Thanks to the post-apocalyptic setting, Fuel Overdose allows players to compete in five different real-world locales, each with a certain twist that moves them away from how they’re usually visualised. New York City, for example, is largely under water, whilst Prague is now a volcanic wasteland. Despite these changes, each environment is instantly recognisable thanks to elements such as New York’s wide open streets, or Cairo’s winding alleyways and tight corners. Although the visuals throughout the game aren’t brilliant, it’s never difficult to tell where you’re supposed to be. In fact, the greater problem is working out where you’re supposed to go, as the camera does its best at times to prevent you from being able to tell where the bends and turns are, because the angle at which you view many of the tracks is too steep to see the upcoming portions of track. Furthermore, if you suffer from motion sickness when playing videogames, I’d advise you to steer well clear of Fuel Overdose, as the camera swings wildly. It also makes it incredibly difficult to control your vehicle immediately after it swings as well, as your racing perspective is altered drastically.
Perhaps the most enjoyable aspect of Fuel Overdose is becoming familiar with each individual character and their specific move sets. Although each vehicle comes equipped by default with machine guns, rockets, landmines, a grappling hook, and a detonator, each particular character has a couple of Special attacks, and one Ultra attack that are unique to him/her. For example, Rosa uses wind-based powers to blow competitors off of the track or throw them into the air, while Hayden uses missile strikes from a helicopter to destroy fellow racers. Other characters use different powers, based on properties such as Dark Magic or, weirdly, Tigers (e.g. the Tiger Dash), and each attack causes a lot more inconvenience to your rivals than the bog-standard weapons. In fact, the only downside to using these powers is that the bar which indicates how close you are to unlocking them for use is tucked away in the top corner, making it incredibly difficult to read while you’re supposed to be focusing on the course.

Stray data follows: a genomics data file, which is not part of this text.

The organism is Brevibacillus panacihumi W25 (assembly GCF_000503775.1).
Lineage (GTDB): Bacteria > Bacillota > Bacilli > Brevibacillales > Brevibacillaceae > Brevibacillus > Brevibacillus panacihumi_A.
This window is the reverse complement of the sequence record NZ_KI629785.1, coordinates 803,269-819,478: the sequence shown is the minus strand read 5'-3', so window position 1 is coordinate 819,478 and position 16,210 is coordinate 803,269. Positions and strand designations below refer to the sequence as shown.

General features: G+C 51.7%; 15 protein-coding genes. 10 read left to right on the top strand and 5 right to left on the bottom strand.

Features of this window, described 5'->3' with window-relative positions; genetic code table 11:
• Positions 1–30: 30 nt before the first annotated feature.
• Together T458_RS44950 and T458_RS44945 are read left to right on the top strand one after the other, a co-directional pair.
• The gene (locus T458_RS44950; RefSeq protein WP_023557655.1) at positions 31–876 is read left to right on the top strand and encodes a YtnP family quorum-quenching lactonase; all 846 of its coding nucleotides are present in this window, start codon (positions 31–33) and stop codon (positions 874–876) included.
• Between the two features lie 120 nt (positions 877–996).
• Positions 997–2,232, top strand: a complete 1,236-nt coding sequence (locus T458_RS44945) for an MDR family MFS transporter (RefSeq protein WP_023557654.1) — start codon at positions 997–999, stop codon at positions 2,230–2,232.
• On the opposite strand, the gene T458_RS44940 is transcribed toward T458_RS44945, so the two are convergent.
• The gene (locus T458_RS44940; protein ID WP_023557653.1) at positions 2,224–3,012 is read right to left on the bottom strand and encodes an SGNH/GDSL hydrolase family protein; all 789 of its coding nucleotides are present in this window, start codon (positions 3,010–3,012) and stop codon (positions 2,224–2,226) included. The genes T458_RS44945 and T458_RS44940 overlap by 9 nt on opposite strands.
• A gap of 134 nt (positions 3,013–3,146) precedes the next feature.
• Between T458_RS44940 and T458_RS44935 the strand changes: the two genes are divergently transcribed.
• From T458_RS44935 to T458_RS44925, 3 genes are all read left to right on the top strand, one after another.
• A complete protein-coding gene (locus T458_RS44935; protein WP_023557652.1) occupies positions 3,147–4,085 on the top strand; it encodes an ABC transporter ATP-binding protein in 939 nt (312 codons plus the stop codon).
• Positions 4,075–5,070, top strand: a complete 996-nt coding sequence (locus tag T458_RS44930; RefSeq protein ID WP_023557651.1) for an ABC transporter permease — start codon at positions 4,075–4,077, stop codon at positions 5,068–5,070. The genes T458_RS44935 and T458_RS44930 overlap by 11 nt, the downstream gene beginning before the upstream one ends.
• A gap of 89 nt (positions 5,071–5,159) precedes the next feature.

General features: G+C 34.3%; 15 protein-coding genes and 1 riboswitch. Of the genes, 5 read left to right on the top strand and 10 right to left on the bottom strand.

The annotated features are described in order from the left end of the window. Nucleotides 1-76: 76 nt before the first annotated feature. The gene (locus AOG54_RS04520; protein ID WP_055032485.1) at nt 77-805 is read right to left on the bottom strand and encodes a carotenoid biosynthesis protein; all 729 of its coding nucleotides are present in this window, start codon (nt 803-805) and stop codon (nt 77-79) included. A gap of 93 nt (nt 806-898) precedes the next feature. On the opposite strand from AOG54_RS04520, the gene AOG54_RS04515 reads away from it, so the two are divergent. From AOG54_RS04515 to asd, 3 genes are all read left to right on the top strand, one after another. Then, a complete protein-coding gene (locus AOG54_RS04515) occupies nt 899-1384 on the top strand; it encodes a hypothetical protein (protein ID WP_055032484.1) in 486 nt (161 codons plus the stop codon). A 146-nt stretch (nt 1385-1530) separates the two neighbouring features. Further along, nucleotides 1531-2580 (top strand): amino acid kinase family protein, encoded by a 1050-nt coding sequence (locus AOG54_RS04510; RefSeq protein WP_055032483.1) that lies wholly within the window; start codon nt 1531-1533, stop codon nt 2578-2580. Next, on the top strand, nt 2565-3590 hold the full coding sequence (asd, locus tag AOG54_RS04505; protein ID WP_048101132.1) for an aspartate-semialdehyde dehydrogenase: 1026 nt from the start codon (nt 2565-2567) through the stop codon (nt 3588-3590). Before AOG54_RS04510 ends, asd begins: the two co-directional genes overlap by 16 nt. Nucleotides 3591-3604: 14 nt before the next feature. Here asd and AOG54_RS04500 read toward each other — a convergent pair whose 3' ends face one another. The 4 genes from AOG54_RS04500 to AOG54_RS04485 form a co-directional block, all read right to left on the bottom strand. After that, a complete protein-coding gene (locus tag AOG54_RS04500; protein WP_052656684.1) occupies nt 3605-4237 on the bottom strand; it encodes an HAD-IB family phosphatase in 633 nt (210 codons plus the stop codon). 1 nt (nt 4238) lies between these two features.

Fuel Overdose is a strange beast in that, whilst it attempts to do something different by bringing a storyline and special moves to a racer, it instead comes across as rather generic, serving its purpose well as a racer but being rather unremarkable otherwise. The additions that sets it apart from your usual vehicular experience are welcome, but the racing itself is often frustrating and sometimes literally sickening. That’s not to say that there isn’t fun to be had here, as once you’ve dropped a couple of Gravol and gotten used to the loose handling mechanics, Fuel Overdose proves to be quite light-hearted and enjoyable, and this only increases when you play it with a couple of friends. What’s more, Fuel Overdose contains a sizeable amount of content that’ll take devoted players a while to get through, with an interesting (if disjointed) narrative tying everything together. Fuel Overdose isn’t a game that’s going to win any awards for originality or execution, but it’s also far from undeserving of your attention.
Fuel Overdose scores 4.0 out of 5.0